Behind pink stratus 
the moon changed, 
vagrant, non- 

God bless the psychiatrist. 
He has sat in learning rooms 
half his life to help you. 

The orange of it burned 
summer to autumn. 
Cars got stuck. 
People moved.

Do not take his silences 
to mean more than thought 
working a hooped magic. 

Warm tones of earth and corn 
were everywhere 
until the milk-white skies 
of winter set in. 

All he has to work with 
is what you tell him.
Remember that he loves you. 

Now, neighbor kids garble profanities.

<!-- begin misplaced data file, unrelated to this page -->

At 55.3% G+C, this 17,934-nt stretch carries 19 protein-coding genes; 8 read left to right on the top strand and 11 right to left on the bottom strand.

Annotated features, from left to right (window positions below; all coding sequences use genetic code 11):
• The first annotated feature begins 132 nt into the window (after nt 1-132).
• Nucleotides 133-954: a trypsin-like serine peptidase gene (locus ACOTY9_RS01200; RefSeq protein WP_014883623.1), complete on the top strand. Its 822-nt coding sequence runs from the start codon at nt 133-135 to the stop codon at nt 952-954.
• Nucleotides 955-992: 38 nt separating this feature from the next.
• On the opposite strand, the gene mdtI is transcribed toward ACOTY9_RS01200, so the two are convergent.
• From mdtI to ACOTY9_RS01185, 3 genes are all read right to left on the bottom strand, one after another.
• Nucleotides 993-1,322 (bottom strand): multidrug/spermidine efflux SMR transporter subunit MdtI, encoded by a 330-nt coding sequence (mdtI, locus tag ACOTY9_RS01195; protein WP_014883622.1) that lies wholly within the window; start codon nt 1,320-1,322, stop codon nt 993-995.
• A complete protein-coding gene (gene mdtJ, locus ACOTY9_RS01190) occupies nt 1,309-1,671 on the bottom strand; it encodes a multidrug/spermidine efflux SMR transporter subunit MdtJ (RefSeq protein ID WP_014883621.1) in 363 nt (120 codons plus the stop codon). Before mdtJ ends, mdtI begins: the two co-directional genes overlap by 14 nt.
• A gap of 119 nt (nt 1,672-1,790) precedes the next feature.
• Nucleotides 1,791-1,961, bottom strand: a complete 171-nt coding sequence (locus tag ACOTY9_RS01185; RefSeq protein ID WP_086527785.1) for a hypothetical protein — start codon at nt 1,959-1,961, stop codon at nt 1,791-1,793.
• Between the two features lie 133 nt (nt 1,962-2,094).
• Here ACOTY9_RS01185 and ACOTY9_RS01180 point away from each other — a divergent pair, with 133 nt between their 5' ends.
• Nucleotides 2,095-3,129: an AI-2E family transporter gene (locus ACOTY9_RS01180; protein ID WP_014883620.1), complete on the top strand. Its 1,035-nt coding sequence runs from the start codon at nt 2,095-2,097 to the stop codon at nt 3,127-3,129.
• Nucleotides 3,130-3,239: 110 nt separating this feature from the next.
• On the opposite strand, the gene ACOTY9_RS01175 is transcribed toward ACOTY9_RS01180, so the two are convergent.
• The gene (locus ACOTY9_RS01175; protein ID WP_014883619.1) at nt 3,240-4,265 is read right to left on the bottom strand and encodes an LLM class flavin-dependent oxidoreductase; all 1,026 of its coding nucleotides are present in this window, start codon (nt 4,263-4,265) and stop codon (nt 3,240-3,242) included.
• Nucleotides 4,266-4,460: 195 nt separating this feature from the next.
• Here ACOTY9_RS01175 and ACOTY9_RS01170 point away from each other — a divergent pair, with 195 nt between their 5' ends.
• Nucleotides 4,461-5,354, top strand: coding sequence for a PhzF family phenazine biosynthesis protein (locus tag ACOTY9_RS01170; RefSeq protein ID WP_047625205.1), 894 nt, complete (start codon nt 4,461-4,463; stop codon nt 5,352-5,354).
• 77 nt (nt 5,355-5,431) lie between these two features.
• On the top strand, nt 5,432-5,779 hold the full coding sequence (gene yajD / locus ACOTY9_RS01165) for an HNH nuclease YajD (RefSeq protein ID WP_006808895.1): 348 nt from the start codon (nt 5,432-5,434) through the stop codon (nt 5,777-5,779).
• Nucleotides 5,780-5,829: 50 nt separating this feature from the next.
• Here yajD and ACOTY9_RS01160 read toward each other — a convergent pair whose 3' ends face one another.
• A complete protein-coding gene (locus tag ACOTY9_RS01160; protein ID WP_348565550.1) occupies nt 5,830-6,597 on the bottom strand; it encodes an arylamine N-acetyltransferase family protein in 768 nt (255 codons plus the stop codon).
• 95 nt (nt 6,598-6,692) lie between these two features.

Without looking up 
I know the sky is solid blue, 

that a bamboo rake leans eagerly 
where I left it and the hose 
rears for my attention-- 

He has a drinking problem 
just like yours 
but he won't let you know. 

another green snake coiled all winter
ready to strike 
with water, water, water. 

           Teresa White 
TERESA WHITE considers poetry her first love, but she also enjoys watercolor painting, gardening, and singing/playing the guitar.  For years she did secretarial work but is presently on disability for psychiatric illness. Teresa has had over 150 poems and four short stories published in on-line journals over the last 3 years. 300 of her early poems are in her book In What Furnace? (Two Steps Publishing, 1997). She was  nominated for a Pushcart Prize by The Melic Review in 1999. 

The Adirondack Review